“The place was amazing. I’ve never seen something like that and until you go there you don’t believe it exists.” The words are from Liad, an Israeli born, Las Vegas based photographer, whose keen eye and steady hand captured these images of the Havasu Falls on the Havasupai Reservation. Thankfully, we have her record of this beautiful landscape because getting there yourself isn’t for the easily dissuaded or the faint of heart.
Not just to the trail head inside the reservation’s lands, that’s an easy 3½ hour drive from Vegas. It’s the rest of the trip which can be a bit of a hassle, but as Liad gushes, “I didn’t have enough. I wish I could go back one day.”
In order to actually visit the site, though, the first thing you need is a reservation, which is easier said than done. Spots open up at 8am Arizona time on February 1st for an annual season, which starts a month later, on March 1st. And you need to be quick on the draw because those few slots can sell out completely within a few hours.
Once you have paid for your reservation (currently a 3 night minimum at between $100-125 per person per night), then the planning really starts. “I think it cost us like going for a 5 star hotel in the end with all the gear we bought, the tent and the sleeping bags,” Liad remembers of the trip she took with her family back in 2018. “It’s a 10 mile hike. You carry everything on your back.” In addition to the sleeping gear, Liad and company also bought new shoes and wool socks, specially designed to not cause blisters. They also made plans to pack dry food and plenty of water. “How are we going to take water for 4 or 5 days, it’s a lot of water to take,” she remembers. But then, through a Facebook group and the website of the site itself, she discovered there was a spring of drinkable water near the campsites. It was a big relief, so aside from the initial water they carried with them in wearable canteens, their rations focused on freeze dried food. They could get water and heat it there.
Of course, heating water on a small burner for food was one thing, trying to heat enough for a shower was out of the question. “There are no showers, so if you want to take a shower it’s just in the river. There are some bathrooms. No restaurants of course.” For Liad, whose prior camping experience was limited to pitching a tent near a car, this was something entirely new. “Whatever you take, you take. And whatever you don’t have you can’t buy,” she says.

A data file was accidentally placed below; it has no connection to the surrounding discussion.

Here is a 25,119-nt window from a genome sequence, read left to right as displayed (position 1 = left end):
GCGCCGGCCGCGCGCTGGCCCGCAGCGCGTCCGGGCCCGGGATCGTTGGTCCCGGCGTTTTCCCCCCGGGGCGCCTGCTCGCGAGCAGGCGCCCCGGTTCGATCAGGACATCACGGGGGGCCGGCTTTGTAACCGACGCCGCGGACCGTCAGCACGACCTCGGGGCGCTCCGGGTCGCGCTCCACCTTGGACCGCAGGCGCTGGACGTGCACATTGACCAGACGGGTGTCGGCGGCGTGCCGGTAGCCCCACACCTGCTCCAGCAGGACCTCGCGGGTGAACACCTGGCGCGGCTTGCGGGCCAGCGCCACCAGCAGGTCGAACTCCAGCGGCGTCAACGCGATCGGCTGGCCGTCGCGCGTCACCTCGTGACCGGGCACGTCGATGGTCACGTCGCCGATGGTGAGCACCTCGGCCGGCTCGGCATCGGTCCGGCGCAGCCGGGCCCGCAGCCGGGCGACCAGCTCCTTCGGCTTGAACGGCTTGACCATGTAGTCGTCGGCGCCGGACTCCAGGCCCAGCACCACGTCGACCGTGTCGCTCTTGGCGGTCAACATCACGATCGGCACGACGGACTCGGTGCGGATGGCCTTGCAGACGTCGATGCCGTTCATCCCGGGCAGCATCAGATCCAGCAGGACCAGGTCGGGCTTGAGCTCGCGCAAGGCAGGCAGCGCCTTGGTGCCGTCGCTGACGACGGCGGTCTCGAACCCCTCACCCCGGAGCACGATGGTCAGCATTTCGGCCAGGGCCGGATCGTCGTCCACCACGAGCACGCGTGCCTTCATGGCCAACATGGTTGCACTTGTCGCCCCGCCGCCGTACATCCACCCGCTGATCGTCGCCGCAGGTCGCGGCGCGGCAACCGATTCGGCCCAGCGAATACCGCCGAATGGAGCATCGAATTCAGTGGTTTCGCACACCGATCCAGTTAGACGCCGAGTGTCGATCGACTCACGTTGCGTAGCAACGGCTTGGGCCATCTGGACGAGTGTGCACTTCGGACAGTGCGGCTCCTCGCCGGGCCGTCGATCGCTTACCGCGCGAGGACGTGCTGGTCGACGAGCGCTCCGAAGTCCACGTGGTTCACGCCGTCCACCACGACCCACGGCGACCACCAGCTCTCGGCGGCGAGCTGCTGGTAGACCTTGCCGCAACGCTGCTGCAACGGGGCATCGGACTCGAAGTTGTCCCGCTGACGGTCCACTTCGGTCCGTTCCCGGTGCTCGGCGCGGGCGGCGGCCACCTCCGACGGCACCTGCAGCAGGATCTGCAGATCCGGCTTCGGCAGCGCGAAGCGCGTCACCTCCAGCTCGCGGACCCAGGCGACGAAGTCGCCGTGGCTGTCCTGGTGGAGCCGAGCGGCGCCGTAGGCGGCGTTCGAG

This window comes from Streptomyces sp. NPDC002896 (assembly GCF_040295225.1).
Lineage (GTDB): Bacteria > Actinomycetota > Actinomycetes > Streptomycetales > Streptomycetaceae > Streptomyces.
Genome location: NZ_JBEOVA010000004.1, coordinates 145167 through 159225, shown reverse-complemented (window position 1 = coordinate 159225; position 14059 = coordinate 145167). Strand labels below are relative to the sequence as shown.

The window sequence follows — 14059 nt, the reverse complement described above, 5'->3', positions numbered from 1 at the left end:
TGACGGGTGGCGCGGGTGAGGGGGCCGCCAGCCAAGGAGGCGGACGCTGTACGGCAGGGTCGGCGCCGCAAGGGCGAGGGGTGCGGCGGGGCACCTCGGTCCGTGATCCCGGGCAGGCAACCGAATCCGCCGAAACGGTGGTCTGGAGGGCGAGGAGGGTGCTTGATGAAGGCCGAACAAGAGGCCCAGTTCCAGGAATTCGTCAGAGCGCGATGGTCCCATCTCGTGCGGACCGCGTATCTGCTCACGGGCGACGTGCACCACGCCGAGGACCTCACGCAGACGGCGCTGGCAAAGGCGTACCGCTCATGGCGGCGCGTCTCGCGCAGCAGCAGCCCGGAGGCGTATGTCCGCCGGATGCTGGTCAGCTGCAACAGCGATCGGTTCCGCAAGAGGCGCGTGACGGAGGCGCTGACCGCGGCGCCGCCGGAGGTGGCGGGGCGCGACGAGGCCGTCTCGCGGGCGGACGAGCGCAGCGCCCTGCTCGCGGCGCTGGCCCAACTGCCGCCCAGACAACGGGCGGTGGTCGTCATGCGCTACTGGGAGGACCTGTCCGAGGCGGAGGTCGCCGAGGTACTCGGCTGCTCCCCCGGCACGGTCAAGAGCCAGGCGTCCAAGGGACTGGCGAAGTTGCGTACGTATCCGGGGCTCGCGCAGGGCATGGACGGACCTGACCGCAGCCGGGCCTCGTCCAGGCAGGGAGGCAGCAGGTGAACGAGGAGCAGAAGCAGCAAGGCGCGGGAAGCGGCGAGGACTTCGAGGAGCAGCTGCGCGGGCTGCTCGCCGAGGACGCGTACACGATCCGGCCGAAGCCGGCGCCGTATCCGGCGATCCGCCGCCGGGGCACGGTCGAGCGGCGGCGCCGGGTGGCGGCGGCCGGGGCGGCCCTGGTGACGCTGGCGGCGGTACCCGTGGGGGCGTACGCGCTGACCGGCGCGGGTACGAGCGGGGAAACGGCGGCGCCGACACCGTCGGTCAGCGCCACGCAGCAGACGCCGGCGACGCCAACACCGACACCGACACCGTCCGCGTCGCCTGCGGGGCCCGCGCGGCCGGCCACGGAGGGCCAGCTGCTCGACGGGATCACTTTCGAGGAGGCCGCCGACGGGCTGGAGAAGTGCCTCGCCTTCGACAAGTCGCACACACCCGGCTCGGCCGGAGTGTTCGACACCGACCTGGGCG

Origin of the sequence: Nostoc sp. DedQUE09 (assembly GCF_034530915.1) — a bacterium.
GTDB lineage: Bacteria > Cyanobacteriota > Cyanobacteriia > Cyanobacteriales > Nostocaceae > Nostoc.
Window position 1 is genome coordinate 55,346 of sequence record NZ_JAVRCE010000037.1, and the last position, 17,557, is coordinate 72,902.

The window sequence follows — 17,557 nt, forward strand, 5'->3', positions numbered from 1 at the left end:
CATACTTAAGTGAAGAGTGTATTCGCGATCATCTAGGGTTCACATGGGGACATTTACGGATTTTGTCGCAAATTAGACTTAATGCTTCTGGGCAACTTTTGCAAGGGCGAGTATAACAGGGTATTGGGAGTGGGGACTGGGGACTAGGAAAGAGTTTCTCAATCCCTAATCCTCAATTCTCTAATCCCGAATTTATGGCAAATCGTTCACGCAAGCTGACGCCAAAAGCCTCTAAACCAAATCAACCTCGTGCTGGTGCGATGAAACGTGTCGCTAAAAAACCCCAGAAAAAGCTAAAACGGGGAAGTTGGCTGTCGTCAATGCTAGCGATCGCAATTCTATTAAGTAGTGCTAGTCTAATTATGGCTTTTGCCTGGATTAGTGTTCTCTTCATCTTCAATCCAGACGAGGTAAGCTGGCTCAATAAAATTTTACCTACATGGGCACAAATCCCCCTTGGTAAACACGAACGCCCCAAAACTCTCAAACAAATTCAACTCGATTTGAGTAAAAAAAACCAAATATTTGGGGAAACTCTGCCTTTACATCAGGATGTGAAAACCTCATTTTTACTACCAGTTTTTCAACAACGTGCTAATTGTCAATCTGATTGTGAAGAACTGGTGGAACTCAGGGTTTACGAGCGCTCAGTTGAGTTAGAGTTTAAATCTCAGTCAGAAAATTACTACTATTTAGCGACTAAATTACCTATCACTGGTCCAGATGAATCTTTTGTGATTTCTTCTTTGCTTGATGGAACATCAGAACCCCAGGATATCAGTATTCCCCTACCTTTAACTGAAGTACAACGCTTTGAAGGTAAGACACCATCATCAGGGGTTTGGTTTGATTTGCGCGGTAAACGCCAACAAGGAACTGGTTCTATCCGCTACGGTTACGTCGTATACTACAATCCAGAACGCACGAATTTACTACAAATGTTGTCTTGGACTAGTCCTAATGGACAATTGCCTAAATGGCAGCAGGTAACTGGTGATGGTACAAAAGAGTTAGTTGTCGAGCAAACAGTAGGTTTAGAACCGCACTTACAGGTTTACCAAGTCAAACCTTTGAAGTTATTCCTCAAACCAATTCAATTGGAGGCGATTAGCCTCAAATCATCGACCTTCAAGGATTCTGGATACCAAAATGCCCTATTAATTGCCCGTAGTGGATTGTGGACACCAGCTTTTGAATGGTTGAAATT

Liad, her husband David, their kids Drew and Hailey and Drew’s girlfriend Tali had to seriously consider every detail about the trip. “You can’t take plastic utensils so everything was washable. We had to use them again. You really put the thought of what you put in your backpack because you have to carry it. It’s not like ‘oh I’ll take another shirt.’ Yeah you’re going to have to carry another shirt. We weighed our bags and everything was calculated.”
They also had powdered Gatorade because even in April, when they made their trek, it would get hot in the afternoons. “We started really early in the morning, but when you get there it’s the afternoon. It’s 10 miles of going up and down, it’s a lot of switchbacks and up the hill and down the hill, it’s rocks and it’s mountains and it’s rough.”
But in the end, as you can see, all of it was worthwhile. Liad loved the fact she could share this with her family but, she says, “As a photographer, I could stay there forever and explore more, especially at nighttime…we did this [she references our cover photo] (but) there are more waterfalls, and the Milky Way and more things to do!”
We can only hope when she does return, we’ll get the benefit of her artistry and vision to share in these pages once again.
Please see Publisher's Note